• Canyons and gorges are geographical landforms belonging to the broad categories of valleys. Morphologically, they are either V-shaped or U-shaped with a down ward fold extending below the earth surface.
  • They are classically low areas and could be separating mountains or hills. More often than not, canyons and gorges have rivers streaming through them and are usually very long and narrow. They are often considered deep valleys with very steep escarpments.
  • Though these terms have been utilized interchangeably, there exists some critical differences between a canyon and a gorge in terms of size, mode of formation, localization and preference of usage of the terms.
  • In terms of the proportions of the two, a canyon is considered larger than a gorge. They are both deep valleys, but a canyon is often wider compared to a gorge.
  • The term gorge is at times used to describe ravines which are narrower than canyons. Canyons are mainly localized to the arid areas while gorges can be found in temperate areas like between mountain ranges.
  • While water or lava flow is implicated in the formation of gorges, erosion from a plateau level coupled with resistance of hard rocks to weathering is the manner in which canyons are formed.
  • Often, gorges are associated with rivers while canyons are not.


  • It is a deep valley with very steep to straight sides.
  • It is almost equal in width at its top as well as its bottom.
  • It is usually forms in hard rocks.
  • Example is gorge of Narmada river in Jabalpur district, Madhya Pradesh
Formation Of Gorges
  • Gorges form via three forms of natural forces: erosion, geological uplift and glaciers melting. Erosion and washing away of the sediments caused by rivers and streams in valleys is responsible for formation of most gorges in the world.
  • Upward movement of the Earth’s surface termed the geologic uplift has been implicated in formation of these land forms. In most cases, geologic uplift works hand in hand with erosion.


  • It is a variant of gorge only.
  • It is characterised by steep step-like side slopes. It may be as deep as a gorge.
  • It is wider at its top than at its bottom.
  • It usually forms in horizontal bedded sedimentary rocks.
  • Example is Gandikota Canyon, Andhra Pradesh
Formation Of Canyons
  • Erosion, is the weathering process that leads to the formation of canyons.
  • This begins at the table land level and continues downwards.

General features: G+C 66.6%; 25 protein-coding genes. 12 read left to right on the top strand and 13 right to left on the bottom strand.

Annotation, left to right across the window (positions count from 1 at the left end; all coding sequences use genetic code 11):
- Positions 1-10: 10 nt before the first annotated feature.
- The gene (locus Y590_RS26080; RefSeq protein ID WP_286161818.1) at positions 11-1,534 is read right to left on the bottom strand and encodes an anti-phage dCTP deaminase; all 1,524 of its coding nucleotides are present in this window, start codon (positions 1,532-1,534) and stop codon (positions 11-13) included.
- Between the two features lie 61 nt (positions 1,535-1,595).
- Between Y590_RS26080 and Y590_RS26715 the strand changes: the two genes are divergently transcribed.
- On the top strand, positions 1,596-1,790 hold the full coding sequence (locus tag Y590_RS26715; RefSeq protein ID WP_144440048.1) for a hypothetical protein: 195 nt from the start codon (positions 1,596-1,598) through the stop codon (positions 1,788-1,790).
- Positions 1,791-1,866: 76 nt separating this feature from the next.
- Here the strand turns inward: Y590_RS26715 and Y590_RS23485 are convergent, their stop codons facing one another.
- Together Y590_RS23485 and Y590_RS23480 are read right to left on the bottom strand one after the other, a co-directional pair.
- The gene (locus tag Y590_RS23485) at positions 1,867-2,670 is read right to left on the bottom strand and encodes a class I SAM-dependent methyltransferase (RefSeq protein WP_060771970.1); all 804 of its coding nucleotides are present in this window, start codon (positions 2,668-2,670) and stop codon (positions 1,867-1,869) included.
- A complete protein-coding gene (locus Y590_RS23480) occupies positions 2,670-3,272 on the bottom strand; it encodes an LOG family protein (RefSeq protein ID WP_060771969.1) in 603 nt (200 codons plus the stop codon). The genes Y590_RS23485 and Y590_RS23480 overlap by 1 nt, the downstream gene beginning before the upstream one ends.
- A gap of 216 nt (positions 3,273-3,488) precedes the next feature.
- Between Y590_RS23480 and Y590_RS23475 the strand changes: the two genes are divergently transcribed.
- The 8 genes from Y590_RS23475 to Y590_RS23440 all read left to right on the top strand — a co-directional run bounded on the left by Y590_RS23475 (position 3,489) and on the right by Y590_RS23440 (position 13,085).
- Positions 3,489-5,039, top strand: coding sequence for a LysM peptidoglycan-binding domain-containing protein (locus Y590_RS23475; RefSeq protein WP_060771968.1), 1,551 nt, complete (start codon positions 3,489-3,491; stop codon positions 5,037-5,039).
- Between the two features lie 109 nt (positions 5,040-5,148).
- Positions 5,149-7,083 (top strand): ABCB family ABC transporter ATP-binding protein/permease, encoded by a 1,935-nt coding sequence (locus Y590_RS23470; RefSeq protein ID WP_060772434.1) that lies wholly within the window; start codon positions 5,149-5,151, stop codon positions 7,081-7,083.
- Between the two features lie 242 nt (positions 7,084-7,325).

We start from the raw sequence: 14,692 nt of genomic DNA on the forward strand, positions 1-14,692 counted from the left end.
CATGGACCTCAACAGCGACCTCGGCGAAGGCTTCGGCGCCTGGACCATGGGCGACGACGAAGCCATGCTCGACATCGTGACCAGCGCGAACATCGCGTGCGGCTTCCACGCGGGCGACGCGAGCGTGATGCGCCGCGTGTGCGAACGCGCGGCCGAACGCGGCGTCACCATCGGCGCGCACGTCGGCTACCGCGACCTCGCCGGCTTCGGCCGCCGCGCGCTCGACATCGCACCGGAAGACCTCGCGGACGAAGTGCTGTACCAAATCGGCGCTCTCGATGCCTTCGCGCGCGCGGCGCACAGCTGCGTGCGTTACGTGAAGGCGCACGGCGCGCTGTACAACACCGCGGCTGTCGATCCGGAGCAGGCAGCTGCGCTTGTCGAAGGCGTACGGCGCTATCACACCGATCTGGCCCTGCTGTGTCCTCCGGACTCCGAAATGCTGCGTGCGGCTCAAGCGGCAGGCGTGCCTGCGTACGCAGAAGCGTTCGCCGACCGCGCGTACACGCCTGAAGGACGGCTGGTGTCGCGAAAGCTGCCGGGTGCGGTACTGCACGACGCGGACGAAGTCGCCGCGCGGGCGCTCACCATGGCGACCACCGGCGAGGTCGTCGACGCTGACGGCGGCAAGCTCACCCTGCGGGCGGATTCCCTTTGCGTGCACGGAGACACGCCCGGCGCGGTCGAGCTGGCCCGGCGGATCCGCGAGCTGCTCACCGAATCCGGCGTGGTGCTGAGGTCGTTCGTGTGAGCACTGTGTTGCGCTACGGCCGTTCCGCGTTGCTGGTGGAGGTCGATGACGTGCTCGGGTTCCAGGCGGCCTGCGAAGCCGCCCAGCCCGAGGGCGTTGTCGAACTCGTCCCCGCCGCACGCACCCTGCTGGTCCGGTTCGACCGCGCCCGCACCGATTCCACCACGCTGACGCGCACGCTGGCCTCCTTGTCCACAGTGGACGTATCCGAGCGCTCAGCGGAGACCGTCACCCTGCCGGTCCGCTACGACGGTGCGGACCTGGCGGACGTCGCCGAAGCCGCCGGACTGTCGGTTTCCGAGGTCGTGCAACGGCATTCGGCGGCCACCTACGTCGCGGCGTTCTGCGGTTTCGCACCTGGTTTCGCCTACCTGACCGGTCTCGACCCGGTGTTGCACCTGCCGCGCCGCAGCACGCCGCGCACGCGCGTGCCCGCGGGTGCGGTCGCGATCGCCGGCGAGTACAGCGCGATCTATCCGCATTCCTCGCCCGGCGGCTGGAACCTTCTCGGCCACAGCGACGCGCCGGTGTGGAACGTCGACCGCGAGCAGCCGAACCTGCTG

• Hard rock is resistant to this weathering process, thus remains on the escarpments in form of granite and sandstones.

Canyons, Gorges and Valleys of India

Canyons/Gorges /ValleysLocation/PlaceDetails/Remarks
Gandikota CanyonAndhra PradeshPenner river, Kadapa district of Andhra Pradesh formed by the river Pennar that cuts through the Erramala hills.
Gangani Danga CanyonWest Bengallocated on the bank of river Silabati at Garbeta of West Bengal.
Chambal River CanyonRajasthanOn the banks of Chambal River
Sandhan ValleyMaharashtraSandhan Valley is a combination of a canyon and valley in the Sahyadri mountain ranges of Maharashtra.
Zanskar ValleyLadakhZanskar Valley is a semi-arid region that is nestled in the lap of the northern flank of Great Himalayas.
Spiti ValleyHimachal Pradesh“Spiti” means “The middle land“, i.e. the land between Tibet and India.
Papi HillsAndhra PradeshGodavari river, located near Rajahmundry in West Godavari district.
Ravines of ChambalMadhya Pradesh
Marble Rocks GorgeMadhya PradeshRiver Narmada near the city of Jabalpur
Raneh Falls CanyonMadhya PradeshKen River, located in Khajuraho
Laitlum CanyonMeghalayaEast Khasi Hills, Laitlum Canyones, which literally means ‘The End of Hills or the End of the Earth’ .
Mekedatu GorgeKarnatakaKaveri river
Satkosia GorgeOdishaeastern Odisha, carved by the Mahanadi River.
Kangra ValleyHimachal Pradesh
Araku ValleyVishakhapatnam
Flower ValleyUttarakhand’s Chamoli district
Ziro ValleyArunachal Pradesh
Nubra ValleyLadakh
Silent ValleyKerala

Notify of
1 Comment
Newest Most Voted
Inline Feedbacks
View all comments

Greatly Explained… Thanks Much!… ✌👏